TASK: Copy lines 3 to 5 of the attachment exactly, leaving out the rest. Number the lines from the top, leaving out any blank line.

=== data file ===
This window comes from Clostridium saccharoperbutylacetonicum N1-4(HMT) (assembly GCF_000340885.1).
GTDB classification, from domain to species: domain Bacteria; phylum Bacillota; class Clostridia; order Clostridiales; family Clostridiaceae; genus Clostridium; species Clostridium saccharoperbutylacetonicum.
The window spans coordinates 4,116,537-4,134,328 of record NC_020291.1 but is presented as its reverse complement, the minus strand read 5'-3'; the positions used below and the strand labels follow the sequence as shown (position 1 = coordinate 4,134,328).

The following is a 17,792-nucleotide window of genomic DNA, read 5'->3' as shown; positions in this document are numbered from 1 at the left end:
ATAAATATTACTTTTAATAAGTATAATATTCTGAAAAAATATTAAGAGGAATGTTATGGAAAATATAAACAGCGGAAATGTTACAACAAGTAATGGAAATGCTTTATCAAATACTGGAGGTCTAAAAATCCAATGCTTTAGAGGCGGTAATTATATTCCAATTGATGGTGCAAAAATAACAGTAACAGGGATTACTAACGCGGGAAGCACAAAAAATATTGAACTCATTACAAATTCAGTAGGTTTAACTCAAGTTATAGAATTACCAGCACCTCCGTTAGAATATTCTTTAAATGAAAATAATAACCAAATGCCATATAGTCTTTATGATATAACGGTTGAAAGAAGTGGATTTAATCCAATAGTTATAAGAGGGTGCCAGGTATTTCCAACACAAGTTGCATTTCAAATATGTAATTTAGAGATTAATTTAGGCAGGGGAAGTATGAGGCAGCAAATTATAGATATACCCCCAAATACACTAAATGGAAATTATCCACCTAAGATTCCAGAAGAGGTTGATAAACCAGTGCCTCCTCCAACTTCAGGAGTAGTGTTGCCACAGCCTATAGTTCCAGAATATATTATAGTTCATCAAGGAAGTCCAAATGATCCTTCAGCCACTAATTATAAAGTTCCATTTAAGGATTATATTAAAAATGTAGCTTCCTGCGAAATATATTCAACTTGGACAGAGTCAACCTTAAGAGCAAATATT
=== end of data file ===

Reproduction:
The window spans coordinates 4,116,537-4,134,328 of record NC_020291.1 but is presented as its reverse complement, the minus strand read 5'-3'; the positions used below and the strand labels follow the sequence as shown (position 1 = coordinate 4,134,328).

The following is a 17,792-nucleotide window of genomic DNA, read 5'->3' as shown; positions in this document are numbered from 1 at the left end:
ATAAATATTACTTTTAATAAGTATAATATTCTGAAAAAATATTAAGAGGAATGTTATGGAAAATATAAACAGCGGAAATGTTACAACAAGTAATGGAAATGCTTTATCAAATACTGGAGGTCTAAAAATCCAATGCTTTAGAGGCGGTAATTATATTCCAATTGATGGTGCAAAAATAACAGTAACAGGGATTACTAACGCGGGAAGCACAAAAAATATTGAACTCATTACAAATTCAGTAGGTTTAACTCAAGTTATAGAATTACCAGCACCTCCGTTAGAATATTCTTTAAATGAAAATAATAACCAAATGCCATATAGTCTTTATGATATAACGGTTGAAAGAAGTGGATTTAATCCAATAGTTATAAGAGGGTGCCAGGTATTTCCAACACAAGTTGCATTTCAAATATGTAATTTAGAGATTAATTTAGGCAGGGGAAGTATGAGGCAGCAAATTATAGATATACCCCCAAATACACTAAATGGAAATTATCCACCTAAGATTCCAGAAGAGGTTGATAAACCAGTGCCTCCTCCAACTTCAGGAGTAGTGTTGCCACAGCCTATAGTTCCAGAATATATTATAGTTCATCAAGGAAGTCCAAATGATCCTTCAGCCACTAATTATAAAGTTCCATTTAAGGATTATATTAAAAATGTAGCTTCCTGCGAAATATATTCAACTTGGACAGAGTCAACCTTAAGAGCAAATATT